Latest Morning Briefing Stories
The report comes amid the state’s struggle to contain costs for its Medicaid program. Medicaid news comes out of Kentucky, Maine and Wisconsin, as well.
The letter prompted the recipients to sign up for health coverage to avoid penalties, which in turn prevented premature deaths that would have occurred without it. It was essentially the first rigorous experiment to find that health coverage leads to fewer deaths, a claim that politicians and economists have fiercely debated in recent years
South Bend Mayor Pete Buttigieg drew fire on the presidential campaign trail for his consulting work for McKinsey. Buttigieg says he “never worked on a project” inconsistent with his values, and maintains that although he worked with Blue Cross Blue Shield of Michigan during his tenure, he focused on expenditures like rent, utilities and company travel. Two years after he worked on the case, the insurer cut up to 1,000 jobs.
The government promised to cushion the blow for some insurers if they entered the health law marketplace, but then Congress stripped the money out of the budget. The insurers say they are owed $12 billion. From the questions during the oral arguments it seems like the Supreme Court justices may agree, though both Chief Justice John Roberts and Justice Samuel Alito were skeptical of some of the insurers’ points.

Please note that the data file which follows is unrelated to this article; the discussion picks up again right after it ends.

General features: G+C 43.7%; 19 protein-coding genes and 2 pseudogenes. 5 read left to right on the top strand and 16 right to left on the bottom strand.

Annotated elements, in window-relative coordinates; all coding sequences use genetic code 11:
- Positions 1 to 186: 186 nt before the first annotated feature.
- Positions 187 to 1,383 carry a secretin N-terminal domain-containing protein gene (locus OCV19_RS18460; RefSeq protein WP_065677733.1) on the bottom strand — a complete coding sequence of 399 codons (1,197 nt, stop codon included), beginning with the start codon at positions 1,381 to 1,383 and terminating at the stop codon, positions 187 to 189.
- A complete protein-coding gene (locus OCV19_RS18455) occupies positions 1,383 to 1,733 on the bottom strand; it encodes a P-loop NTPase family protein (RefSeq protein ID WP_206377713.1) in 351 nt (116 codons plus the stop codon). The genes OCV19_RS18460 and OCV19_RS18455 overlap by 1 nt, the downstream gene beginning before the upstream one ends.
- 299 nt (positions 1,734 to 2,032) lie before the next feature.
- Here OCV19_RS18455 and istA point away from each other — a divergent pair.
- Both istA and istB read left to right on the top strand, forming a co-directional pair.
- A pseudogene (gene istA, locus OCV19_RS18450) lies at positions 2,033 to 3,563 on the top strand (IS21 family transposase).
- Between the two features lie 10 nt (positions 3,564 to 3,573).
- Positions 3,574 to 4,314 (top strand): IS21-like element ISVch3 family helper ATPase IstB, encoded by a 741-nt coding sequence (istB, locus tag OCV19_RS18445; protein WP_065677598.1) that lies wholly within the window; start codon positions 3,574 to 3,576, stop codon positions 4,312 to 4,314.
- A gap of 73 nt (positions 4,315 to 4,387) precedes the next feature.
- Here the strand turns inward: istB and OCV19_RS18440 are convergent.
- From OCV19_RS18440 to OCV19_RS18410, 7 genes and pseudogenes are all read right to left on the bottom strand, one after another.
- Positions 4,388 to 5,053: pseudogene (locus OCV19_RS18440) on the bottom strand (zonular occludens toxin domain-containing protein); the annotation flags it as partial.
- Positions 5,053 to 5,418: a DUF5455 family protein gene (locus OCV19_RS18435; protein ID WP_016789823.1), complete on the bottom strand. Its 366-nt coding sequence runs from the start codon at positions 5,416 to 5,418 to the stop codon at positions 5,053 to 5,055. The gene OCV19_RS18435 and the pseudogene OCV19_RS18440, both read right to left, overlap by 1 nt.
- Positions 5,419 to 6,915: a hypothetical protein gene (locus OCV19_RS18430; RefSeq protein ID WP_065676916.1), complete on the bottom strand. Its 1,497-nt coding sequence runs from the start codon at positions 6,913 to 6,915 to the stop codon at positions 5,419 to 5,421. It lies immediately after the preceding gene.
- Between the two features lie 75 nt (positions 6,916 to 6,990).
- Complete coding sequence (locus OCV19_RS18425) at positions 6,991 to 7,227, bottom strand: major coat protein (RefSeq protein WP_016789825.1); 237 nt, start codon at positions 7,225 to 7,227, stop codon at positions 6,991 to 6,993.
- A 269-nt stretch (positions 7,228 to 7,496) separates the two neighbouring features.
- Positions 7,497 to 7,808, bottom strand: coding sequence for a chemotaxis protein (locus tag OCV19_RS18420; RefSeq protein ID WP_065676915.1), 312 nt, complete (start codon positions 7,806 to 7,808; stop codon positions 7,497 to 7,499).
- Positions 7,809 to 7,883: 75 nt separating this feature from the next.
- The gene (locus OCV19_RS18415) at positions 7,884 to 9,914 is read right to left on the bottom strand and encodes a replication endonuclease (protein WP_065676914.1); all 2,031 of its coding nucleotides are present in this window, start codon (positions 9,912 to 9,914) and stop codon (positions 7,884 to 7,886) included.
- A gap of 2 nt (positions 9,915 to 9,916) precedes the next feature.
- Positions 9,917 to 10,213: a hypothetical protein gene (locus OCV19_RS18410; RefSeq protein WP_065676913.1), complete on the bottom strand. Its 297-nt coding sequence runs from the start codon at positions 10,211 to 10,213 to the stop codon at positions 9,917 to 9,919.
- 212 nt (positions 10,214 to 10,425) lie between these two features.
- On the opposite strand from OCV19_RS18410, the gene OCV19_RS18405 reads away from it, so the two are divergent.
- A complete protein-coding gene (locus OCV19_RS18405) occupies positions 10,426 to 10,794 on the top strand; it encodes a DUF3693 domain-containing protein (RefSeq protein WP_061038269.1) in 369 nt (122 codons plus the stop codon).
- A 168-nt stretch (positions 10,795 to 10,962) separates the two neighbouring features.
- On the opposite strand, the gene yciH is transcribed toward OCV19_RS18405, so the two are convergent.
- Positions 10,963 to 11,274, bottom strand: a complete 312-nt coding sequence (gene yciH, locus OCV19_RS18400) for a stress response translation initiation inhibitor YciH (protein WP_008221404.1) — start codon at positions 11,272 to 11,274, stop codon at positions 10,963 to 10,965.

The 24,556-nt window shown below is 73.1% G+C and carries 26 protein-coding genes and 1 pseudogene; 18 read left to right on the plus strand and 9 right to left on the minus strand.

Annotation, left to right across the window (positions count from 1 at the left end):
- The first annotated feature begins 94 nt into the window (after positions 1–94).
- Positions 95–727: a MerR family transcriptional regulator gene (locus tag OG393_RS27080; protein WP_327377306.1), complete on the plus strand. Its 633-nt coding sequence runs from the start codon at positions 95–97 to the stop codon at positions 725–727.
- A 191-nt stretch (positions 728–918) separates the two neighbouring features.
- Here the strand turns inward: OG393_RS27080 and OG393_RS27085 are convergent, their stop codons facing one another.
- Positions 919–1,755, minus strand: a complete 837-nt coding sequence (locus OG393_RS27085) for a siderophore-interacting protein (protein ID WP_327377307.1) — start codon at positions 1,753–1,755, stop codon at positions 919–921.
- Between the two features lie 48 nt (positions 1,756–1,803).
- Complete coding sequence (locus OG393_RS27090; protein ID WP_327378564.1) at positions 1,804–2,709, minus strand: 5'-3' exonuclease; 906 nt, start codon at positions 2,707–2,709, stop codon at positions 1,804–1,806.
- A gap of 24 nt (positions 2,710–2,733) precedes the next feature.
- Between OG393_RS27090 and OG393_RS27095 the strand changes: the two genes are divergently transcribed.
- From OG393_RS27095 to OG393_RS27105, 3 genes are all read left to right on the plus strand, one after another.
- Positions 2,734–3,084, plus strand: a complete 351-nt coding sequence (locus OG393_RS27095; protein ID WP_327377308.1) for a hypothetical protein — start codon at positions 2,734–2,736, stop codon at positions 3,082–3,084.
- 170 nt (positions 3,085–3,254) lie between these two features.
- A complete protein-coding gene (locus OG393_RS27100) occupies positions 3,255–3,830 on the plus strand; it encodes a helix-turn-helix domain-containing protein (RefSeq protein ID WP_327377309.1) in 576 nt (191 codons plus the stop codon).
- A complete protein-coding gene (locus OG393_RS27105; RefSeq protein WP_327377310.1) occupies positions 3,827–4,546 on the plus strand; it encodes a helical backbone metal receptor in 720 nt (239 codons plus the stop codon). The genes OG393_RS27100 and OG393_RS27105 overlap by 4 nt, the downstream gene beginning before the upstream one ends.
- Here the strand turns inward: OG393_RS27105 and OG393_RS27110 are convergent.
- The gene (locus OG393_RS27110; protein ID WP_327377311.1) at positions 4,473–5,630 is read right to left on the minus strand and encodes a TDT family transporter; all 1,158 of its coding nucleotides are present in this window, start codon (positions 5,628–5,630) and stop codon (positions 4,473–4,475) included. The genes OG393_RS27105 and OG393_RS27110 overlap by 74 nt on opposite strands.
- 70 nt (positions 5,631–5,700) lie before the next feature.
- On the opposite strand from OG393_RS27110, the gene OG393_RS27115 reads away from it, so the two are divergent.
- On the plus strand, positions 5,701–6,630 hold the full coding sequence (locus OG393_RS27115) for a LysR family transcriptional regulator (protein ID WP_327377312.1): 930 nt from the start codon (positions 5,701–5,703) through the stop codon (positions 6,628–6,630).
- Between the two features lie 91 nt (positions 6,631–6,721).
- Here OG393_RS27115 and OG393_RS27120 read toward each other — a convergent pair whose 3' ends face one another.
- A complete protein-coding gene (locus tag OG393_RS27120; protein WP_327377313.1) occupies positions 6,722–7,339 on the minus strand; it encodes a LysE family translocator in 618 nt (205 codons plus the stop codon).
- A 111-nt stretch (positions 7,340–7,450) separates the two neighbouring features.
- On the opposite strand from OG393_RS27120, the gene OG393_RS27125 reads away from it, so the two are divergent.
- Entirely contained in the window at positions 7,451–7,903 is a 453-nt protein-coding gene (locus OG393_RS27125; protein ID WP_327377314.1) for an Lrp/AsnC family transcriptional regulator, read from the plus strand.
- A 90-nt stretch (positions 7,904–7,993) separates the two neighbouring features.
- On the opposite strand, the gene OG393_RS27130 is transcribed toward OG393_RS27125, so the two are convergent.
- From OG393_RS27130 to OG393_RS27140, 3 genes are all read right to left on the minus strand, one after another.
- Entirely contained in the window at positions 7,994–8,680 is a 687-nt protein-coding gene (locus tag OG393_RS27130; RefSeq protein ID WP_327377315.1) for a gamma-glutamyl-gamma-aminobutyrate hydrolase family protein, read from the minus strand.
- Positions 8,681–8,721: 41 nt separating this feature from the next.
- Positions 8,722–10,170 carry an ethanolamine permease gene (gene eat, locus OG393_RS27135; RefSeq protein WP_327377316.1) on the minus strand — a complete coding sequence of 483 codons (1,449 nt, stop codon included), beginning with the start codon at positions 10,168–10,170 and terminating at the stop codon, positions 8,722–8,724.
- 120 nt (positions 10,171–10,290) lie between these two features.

Union workers, which can be a powerful voting bloc for Democrats, are concerned that a “Medicare for All” plan will upend the hard-won coverage they’ve negotiated for themselves. “What you’ve got is something I want to see replicated all across America,” Sen. Elizabeth Warren (D-Mass.) said. But she didn’t answer how she would protect their coverage.
Instead of playing by the rules of the traditional health system, primary care doctors are charging patients a set fee per month to cover a range of basic services. This lets them spend more time with patients and avoid the headache of dealing with insurers.
“This combination will expand the innovative specialty pharmacy and infusion solutions OptumRx can offer to the consumers and clients we serve,” said John Prince, the chief executive of OptumRx, a division under UnitedHealth. In other health industry news: cigarette stocks rebrand, a former executive pleads guilty to fraud, Banner Health agrees to a settlement over a data breach.
The “risk corridor” program was the financial carrot to get insurers to participate in the marketplaces. But Republicans stripped most of the money from the program in 2014. Now insurers say the government owes them $12 billion. “At its core, this isn’t really a case about health policy,” said Christen Linke Young, a fellow at the Brookings Institution. “It’s a case about whether or not the government keeps its word.”
Efforts to address surprise medical bills had stalled until a bipartisan agreement emerged over this past weekend. The White House praised lawmakers’ “delicate work” to reach a deal, which is a compromise between two other strategies for dealing with the costs. But even with the White House’s support, question marks remain about whether the deal can be pushed through both chambers and sent to President Donald Trump by the end of the year.
Meanwhile, more than 1,000 employers, insurers, unions and other groups are urging lawmakers to kill the unpopular provision, which sets up a tax on expensive employer-sponsored health plans.